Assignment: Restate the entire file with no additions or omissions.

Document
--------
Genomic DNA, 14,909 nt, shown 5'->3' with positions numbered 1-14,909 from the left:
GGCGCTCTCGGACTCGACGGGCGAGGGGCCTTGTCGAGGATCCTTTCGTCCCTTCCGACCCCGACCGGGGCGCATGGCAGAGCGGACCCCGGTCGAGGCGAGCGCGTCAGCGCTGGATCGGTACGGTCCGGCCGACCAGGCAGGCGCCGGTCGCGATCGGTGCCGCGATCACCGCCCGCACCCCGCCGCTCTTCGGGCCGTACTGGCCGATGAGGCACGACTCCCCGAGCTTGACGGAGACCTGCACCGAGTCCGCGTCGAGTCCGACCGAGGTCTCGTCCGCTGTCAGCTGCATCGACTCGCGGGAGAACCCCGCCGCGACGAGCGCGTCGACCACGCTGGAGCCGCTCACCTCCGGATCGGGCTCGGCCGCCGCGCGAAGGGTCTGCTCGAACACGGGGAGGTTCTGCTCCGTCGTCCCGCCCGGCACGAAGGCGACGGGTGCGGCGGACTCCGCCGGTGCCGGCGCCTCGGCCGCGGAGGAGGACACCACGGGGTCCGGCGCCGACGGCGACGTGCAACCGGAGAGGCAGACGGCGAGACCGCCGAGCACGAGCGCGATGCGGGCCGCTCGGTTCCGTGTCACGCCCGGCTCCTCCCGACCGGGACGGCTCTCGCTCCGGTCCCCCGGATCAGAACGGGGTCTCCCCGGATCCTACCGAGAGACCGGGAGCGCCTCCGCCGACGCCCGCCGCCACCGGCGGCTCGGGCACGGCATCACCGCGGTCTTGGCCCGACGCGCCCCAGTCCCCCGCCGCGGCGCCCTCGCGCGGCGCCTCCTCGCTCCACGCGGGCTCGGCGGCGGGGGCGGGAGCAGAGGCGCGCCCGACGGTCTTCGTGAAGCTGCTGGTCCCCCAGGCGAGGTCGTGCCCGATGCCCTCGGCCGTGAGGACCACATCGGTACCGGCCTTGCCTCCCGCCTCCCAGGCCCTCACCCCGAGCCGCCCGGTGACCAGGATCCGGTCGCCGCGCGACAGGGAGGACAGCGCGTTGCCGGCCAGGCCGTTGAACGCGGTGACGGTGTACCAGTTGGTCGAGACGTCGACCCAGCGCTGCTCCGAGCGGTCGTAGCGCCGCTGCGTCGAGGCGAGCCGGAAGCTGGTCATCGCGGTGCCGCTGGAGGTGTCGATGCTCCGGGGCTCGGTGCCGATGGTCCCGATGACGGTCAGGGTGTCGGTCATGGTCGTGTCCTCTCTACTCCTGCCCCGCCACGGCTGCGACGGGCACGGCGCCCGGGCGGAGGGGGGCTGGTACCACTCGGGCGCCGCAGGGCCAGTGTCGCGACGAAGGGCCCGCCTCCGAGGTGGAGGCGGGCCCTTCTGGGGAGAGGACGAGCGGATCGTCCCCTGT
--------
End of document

Genomic DNA, 14,909 nt, shown 5'->3' with positions numbered 1-14,909 from the left:
GGCGCTCTCGGACTCGACGGGCGAGGGGCCTTGTCGAGGATCCTTTCGTCCCTTCCGACCCCGACCGGGGCGCATGGCAGAGCGGACCCCGGTCGAGGCGAGCGCGTCAGCGCTGGATCGGTACGGTCCGGCCGACCAGGCAGGCGCCGGTCGCGATCGGTGCCGCGATCACCGCCCGCACCCCGCCGCTCTTCGGGCCGTACTGGCCGATGAGGCACGACTCCCCGAGCTTGACGGAGACCTGCACCGAGTCCGCGTCGAGTCCGACCGAGGTCTCGTCCGCTGTCAGCTGCATCGACTCGCGGGAGAACCCCGCCGCGACGAGCGCGTCGACCACGCTGGAGCCGCTCACCTCCGGATCGGGCTCGGCCGCCGCGCGAAGGGTCTGCTCGAACACGGGGAGGTTCTGCTCCGTCGTCCCGCCCGGCACGAAGGCGACGGGTGCGGCGGACTCCGCCGGTGCCGGCGCCTCGGCCGCGGAGGAGGACACCACGGGGTCCGGCGCCGACGGCGACGTGCAACCGGAGAGGCAGACGGCGAGACCGCCGAGCACGAGCGCGATGCGGGCCGCTCGGTTCCGTGTCACGCCCGGCTCCTCCCGACCGGGACGGCTCTCGCTCCGGTCCCCCGGATCAGAACGGGGTCTCCCCGGATCCTACCGAGAGACCGGGAGCGCCTCCGCCGACGCCCGCCGCCACCGGCGGCTCGGGCACGGCATCACCGCGGTCTTGGCCCGACGCGCCCCAGTCCCCCGCCGCGGCGCCCTCGCGCGGCGCCTCCTCGCTCCACGCGGGCTCGGCGGCGGGGGCGGGAGCAGAGGCGCGCCCGACGGTCTTCGTGAAGCTGCTGGTCCCCCAGGCGAGGTCGTGCCCGATGCCCTCGGCCGTGAGGACCACATCGGTACCGGCCTTGCCTCCCGCCTCCCAGGCCCTCACCCCGAGCCGCCCGGTGACCAGGATCCGGTCGCCGCGCGACAGGGAGGACAGCGCGTTGCCGGCCAGGCCGTTGAACGCGGTGACGGTGTACCAGTTGGTCGAGACGTCGACCCAGCGCTGCTCCGAGCGGTCGTAGCGCCGCTGCGTCGAGGCGAGCCGGAAGCTGGTCATCGCGGTGCCGCTGGAGGTGTCGATGCTCCGGGGCTCGGTGCCGATGGTCCCGATGACGGTCAGGGTGTCGGTCATGGTCGTGTCCTCTCTACTCCTGCCCCGCCACGGCTGCGACGGGCACGGCGCCCGGGCGGAGGGGGGCTGGTACCACTCGGGCGCCGCAGGGCCAGTGTCGCGACGAAGGGCCCGCCTCCGAGGTGGAGGCGGGCCCTTCTGGGGAGAGGACGAGCGGATCGTCCCCTGT